FDA Updates for Week of Nov. 7, 2022

The FDA approved several new therapies for cancers, including the combination of Imfinzi and Imjudo to treat lung cancer, Libtayo for second indication in lung cancer, and Adcetris for younger patients with Hodgkin lymphoma. In COVID-19 news, the agency issued an EUA for Kineret for hospitalized, but indicated bebtelovimab does not neutralize new omicron subvariants. The regulatory agency also accepted NDAs for a Parkinson’s disease therapy and for a therapy used for stem cell mobilization.

FDA clears Imfinzi/Imjudo combination for lung cancer.

The FDA has approved AstraZeneca’s Imfinzi (durvalumab) in combination with Imjudo (tremelimumab) plus platinum-based chemotherapy to treat adult patients with metastatic non-small cell lung cancer (NSCLC). Imjudo is a monoclonal antibody that targets the activity CTLA-4; Imfinzi is a PD-L1 inhibitor.

The approval was based on the results from the POSEIDON phase 3 trial. Patients treated with a limited course of five cycles of the anti-CTLA-4 antibody Imjudo added to Imfinzi plus four cycles of platinum-based chemotherapy experienced a 23% reduction in the risk of death versus a range of chemotherapy options. An estimated 33% of patients were alive at two years versus 22% for chemotherapy. This treatment combination also reduced the risk of disease progression or death by 28% compared with chemotherapy alone.

Last month, the FDA approved the combination of Imjudo and Imfinzi to treat patients with unresectable hepatocellular carcinoma (HCC), the most common type of liver cancer.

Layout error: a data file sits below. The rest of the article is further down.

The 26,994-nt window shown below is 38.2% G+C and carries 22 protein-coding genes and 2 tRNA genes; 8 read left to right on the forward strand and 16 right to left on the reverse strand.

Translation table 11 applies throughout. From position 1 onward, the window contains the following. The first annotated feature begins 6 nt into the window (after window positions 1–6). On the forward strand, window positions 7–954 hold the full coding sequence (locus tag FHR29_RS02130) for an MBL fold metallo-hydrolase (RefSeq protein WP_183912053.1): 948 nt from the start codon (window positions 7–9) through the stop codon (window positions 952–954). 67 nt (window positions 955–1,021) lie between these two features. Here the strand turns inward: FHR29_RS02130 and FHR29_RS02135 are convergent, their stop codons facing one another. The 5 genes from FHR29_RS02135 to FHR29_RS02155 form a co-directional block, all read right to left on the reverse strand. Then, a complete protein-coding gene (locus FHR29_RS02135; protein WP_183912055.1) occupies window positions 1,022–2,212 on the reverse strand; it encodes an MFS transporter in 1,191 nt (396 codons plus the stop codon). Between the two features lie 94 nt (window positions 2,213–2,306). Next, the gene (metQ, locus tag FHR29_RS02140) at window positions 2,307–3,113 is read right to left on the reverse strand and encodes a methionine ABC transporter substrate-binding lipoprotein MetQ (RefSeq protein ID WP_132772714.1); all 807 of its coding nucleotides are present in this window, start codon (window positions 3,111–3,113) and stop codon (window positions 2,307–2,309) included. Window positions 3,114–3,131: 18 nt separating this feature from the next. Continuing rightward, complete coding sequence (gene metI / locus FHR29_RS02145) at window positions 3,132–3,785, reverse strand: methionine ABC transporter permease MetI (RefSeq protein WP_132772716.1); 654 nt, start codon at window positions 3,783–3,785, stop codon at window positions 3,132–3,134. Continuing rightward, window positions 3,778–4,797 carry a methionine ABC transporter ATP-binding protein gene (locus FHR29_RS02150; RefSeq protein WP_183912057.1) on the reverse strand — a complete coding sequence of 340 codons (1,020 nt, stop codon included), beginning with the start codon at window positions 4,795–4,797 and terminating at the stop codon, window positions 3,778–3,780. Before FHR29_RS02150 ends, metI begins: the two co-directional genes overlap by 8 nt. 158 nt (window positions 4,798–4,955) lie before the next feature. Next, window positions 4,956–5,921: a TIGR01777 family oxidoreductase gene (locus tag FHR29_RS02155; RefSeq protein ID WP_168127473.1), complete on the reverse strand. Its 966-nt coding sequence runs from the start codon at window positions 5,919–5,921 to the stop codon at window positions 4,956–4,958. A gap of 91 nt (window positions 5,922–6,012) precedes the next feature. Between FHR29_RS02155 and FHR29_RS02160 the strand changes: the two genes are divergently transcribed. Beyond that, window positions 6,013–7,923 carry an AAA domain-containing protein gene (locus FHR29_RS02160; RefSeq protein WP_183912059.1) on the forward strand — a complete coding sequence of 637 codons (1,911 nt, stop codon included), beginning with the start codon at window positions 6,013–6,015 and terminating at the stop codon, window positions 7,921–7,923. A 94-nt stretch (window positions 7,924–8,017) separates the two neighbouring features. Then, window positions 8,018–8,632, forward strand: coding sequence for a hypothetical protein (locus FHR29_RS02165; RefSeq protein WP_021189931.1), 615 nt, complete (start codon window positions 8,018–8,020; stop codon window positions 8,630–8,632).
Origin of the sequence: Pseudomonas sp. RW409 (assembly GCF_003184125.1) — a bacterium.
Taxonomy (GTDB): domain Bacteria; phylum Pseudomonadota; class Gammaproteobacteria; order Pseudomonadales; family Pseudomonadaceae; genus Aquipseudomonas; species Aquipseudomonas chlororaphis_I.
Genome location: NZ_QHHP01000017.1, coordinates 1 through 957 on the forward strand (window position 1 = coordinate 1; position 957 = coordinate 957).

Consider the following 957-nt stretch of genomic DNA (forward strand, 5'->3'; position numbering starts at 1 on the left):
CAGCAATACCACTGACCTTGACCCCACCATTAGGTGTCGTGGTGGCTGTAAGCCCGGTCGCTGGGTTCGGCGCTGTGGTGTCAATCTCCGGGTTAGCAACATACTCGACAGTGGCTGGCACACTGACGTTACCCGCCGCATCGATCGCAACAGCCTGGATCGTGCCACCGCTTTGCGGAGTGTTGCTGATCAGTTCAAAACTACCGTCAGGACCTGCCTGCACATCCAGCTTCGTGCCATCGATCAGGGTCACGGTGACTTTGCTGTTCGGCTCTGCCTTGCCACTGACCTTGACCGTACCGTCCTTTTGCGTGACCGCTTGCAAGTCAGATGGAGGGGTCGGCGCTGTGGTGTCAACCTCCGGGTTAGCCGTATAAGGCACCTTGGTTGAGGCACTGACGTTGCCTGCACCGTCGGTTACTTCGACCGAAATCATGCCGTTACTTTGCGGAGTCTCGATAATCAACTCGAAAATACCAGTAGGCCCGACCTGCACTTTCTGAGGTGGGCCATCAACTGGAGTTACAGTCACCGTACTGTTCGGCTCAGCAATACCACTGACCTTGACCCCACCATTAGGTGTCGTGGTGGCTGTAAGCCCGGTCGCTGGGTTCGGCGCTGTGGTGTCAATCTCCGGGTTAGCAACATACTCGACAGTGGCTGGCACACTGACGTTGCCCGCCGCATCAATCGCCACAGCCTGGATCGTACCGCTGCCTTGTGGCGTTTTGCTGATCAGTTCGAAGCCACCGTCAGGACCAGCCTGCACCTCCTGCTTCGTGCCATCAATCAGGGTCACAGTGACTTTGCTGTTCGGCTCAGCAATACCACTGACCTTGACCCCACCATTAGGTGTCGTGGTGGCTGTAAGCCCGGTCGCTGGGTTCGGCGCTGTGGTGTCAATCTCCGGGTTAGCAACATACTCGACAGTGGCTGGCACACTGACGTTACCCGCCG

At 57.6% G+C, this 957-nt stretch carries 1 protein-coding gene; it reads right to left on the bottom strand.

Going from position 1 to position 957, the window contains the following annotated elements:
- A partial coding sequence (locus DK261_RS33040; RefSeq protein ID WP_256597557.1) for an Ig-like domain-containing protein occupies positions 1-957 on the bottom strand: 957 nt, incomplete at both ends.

FDA approves Adcetris for younger patients with Hodgkin lymphoma.

The FDA has approved Adcetris (brentuximab vedotin) for the treatment of pediatric patients two years and older with previously untreated high-risk classical Hodgkin lymphoma (cHL). It is approved to be used in combination with doxorubicin, vincristine, etoposide, prednisone, and cyclophosphamide.

Hodgkin lymphoma is blood cancer of the lymphocytes. Classic Hodgkin lymphoma (cHL) accounts for more than 9 in 10 cases of Hodgkin lymphoma in developed countries, according to the American Cancer Society. About one-third of all Hodgkin lymphoma patients are classified as high risk.

Adcetris, jointly developed by Seagen and Takeda, is a CD30 directed antibody-drug conjugate. It is currently available for several indications, including adult patients with previously untreated Stage III/IV cHL in combination with doxorubicin, vinblastine, and dacarbazine, cHL at high risk of relapse or progression as post-autologous hematopoietic stem cell transplantation, adult patients systemic anaplastic large cell lymphoma, and Adult patients with primary cutaneous anaplastic large cell lymphoma.

FDA approves Libtayo for second indication in advanced lung cancer.

The FDA has approved the PD-1 inhibitor Libtayo (cemiplimab-rwlc) in combination with chemotherapy for the first-line treatment of adult patients with advanced non-small cell lung cancer (NSCLC) with no EGFR, ALK or ROS1 aberrations. Patients may be treated with this combination irrespective of PD-L1 expression.